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Meet Corra: Disney’s Animal Kingdom’s Newest Baby Elephant Star



Quick Smiles:

  • Disney’s Animal Kingdom recently celebrated the public debut of their newest baby elephant, Corra, who was born on the park grounds on December 13, 2023.
  • Corra’s birth is the result of years of careful planning and monitoring by the Animal Kingdom staff, who assisted her mother, Nadirah, through her 22-month pregnancy.
  • Disney hopes that Corra’s presence will inspire visitors to learn more about elephants and contribute to their conservation efforts.

Disney’s Animal Kingdom recently celebrated a momentous occasion as their newest addition, a baby elephant named Corra, made her public debut. Born on December 13, 2023, the little calf joyfully emerged from her living quarters, closely followed by her mother, Nadirah. The duo then proceeded to graze peacefully, much to the delight of the visitors on the Kilimanjaro Safaris ride.

Corra and Nadirah were later joined by other members of their family, including Nadirah’s mother Donna and her half-sisters, Stella and Luna. This family of five will remain together on the savanna, guiding Corra through her formative years, mirroring the behavior of female elephants in the wild.

“The entire process is very slow,” says Liz Warncke, animal care manager for Disney’s Animals, Science and Environment. “We start with small introductions just to kind of see [the elephants’] first reactions to each other. Fortunately for us, Mac and Nadirah were always very interested in each other.”

The birth of Corra is not just a new attraction for park visitors, but the culmination of years of meticulous planning and monitoring by the Animal Kingdom staff. Nadirah was helped to conceive naturally with one of the park’s three male elephants, Mac. From there, every aspect of her pregnancy was closely monitored, including conducting ultrasounds, checking vital signs, and adjusting her diet as necessary.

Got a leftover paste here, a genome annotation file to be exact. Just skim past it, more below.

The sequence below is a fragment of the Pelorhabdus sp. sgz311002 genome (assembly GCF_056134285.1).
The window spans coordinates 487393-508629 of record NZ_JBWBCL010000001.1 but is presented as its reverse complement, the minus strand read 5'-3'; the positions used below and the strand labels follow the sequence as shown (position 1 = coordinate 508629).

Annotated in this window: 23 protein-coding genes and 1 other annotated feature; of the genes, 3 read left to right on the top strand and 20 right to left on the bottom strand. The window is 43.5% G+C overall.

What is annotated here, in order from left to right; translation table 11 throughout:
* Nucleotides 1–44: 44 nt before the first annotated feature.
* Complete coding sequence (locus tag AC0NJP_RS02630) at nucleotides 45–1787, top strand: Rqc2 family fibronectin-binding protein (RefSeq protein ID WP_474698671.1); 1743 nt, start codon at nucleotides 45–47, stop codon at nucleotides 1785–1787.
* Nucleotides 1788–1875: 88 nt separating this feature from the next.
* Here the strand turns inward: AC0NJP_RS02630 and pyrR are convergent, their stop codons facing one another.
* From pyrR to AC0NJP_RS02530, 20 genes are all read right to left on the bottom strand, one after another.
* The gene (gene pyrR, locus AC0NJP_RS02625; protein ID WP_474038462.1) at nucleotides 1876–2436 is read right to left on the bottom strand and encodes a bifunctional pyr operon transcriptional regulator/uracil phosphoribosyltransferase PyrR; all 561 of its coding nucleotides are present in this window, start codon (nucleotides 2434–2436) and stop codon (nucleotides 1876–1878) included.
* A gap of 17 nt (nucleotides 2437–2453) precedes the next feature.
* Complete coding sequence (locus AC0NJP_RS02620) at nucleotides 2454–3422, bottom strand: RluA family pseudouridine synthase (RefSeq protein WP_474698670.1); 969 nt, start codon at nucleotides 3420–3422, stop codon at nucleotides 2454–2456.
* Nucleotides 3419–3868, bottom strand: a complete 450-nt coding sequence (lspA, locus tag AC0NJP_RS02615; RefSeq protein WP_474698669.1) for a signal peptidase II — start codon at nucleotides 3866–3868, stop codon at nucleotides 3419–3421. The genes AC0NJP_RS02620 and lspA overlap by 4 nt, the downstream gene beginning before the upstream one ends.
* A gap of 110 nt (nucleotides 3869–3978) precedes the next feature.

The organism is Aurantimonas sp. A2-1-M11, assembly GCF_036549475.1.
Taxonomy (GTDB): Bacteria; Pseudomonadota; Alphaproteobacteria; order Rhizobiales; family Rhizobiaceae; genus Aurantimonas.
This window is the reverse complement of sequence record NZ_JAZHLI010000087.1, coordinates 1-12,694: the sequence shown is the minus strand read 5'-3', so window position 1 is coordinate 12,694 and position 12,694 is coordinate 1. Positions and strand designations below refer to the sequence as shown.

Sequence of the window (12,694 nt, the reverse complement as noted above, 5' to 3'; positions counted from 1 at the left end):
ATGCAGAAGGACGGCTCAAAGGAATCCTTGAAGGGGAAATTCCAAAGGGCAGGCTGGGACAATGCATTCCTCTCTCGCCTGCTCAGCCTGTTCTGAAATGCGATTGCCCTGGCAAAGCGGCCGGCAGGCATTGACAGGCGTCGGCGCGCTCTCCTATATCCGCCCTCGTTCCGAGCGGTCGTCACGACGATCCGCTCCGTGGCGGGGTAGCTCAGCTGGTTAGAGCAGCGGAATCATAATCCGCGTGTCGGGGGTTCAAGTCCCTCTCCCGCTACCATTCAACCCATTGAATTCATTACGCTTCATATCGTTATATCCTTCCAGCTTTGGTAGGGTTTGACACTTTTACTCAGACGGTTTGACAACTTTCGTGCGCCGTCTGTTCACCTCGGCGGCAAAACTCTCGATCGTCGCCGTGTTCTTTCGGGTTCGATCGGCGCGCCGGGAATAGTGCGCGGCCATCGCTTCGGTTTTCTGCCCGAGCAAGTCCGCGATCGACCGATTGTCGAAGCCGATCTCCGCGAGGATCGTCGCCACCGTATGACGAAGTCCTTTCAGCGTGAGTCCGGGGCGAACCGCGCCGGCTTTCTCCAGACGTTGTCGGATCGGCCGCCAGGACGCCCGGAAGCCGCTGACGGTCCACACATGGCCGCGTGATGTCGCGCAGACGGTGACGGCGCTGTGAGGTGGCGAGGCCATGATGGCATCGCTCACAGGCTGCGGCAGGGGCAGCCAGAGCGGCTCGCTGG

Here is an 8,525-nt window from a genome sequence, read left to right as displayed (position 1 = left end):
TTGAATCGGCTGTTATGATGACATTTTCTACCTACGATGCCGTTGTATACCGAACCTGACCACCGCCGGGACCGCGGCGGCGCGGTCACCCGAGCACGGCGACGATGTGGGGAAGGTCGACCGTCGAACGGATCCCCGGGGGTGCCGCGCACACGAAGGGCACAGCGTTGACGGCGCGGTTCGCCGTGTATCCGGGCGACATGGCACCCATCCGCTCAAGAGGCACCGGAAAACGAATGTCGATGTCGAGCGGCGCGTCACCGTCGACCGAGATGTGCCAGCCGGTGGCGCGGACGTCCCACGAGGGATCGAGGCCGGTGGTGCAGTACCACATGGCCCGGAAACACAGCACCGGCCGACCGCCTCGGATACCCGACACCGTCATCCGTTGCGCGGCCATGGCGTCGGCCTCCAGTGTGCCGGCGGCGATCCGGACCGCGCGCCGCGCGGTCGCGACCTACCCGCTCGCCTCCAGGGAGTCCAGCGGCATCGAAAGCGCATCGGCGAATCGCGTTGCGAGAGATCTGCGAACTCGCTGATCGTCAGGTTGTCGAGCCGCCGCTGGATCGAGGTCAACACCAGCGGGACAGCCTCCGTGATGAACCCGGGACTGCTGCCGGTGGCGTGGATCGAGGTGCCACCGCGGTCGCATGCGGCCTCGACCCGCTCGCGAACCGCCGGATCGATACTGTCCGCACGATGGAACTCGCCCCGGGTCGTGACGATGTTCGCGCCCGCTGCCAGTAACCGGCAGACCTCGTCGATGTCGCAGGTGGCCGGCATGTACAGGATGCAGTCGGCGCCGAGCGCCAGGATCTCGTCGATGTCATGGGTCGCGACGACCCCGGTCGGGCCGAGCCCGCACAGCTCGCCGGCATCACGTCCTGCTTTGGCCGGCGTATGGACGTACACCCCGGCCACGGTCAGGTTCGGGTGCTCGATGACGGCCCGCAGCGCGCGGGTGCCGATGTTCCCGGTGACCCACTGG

Warncke recalls the day of Corra’s birth, “She was uncomfortable for the last few days leading up to Corra’s birth, but nothing to where we saw the signs of active labor. And then right before [delivery] she actually lied down and went to sleep… And then she got up and started showing some heavy labor signs — doing some pretty intense stretching, moving around the yard — and maybe 10, 15 minutes later we had a calf on the ground.”

Corra’s aunt Luna, who is currently pregnant herself, stayed by Nadirah’s side throughout labor and delivery. “It was a support system for Nadirah, so she wasn’t by herself,” explains Warncke. “They’re pregnant for so long and then all of a sudden there’s this tiny baby on the ground, and it’s moving. She’s like, ‘I don’t know what’s happening!’ So they kind of come together and figure out what’s happening.”

Corra has been described as “very curious and super confident,” by Warncke. “Anything new for her, there’s no hesitancy there. She’s just really excited.”


Dr. Scott Terrell, director of animal and science operations for Disney’s Animals, Science and Environment, sees Corra’s arrival as “an opportunity for zoos as a whole to tell the elephant story to people. Elephants are endangered. The fact that it takes two years between every baby means that every baby, whether in the wild or in a zoological environment, is critical in that regard.”

Terrell is particularly proud that the Animal Kingdom now has three generations of elephants living on its savanna, echoing the family dynamic seen in the wild. He also emphasizes that “good zoos care about two things: caring for animals and caring for their counterparts in the wild. And that’s what my entire team lives by.”

The Disney Conservation Fund has contributed $125 million to conservation efforts worldwide, including the Elephants and Bees Project, which protects both species by placing bees (which elephants are afraid of) at farms in Africa that elephants might otherwise overeat from.

Corra and her family will spend several hours on the savanna most days, rotating with the other elephants in the park. The calf already responds to her name, which means “daughter” in Greek, and continues to settle in nicely with her herd.

Terrell hopes that visitors to Animal Kingdom who catch a glimpse of Corra will leave inspired. “Maybe they’ll go home and read a little bit, learn about elephants and bees, or not buy ivory, or if they’re fortunate enough, they’ll go to Africa on a safari and contribute to the local economy,” he says. “We can all make little differences in the world that will protect elephants.”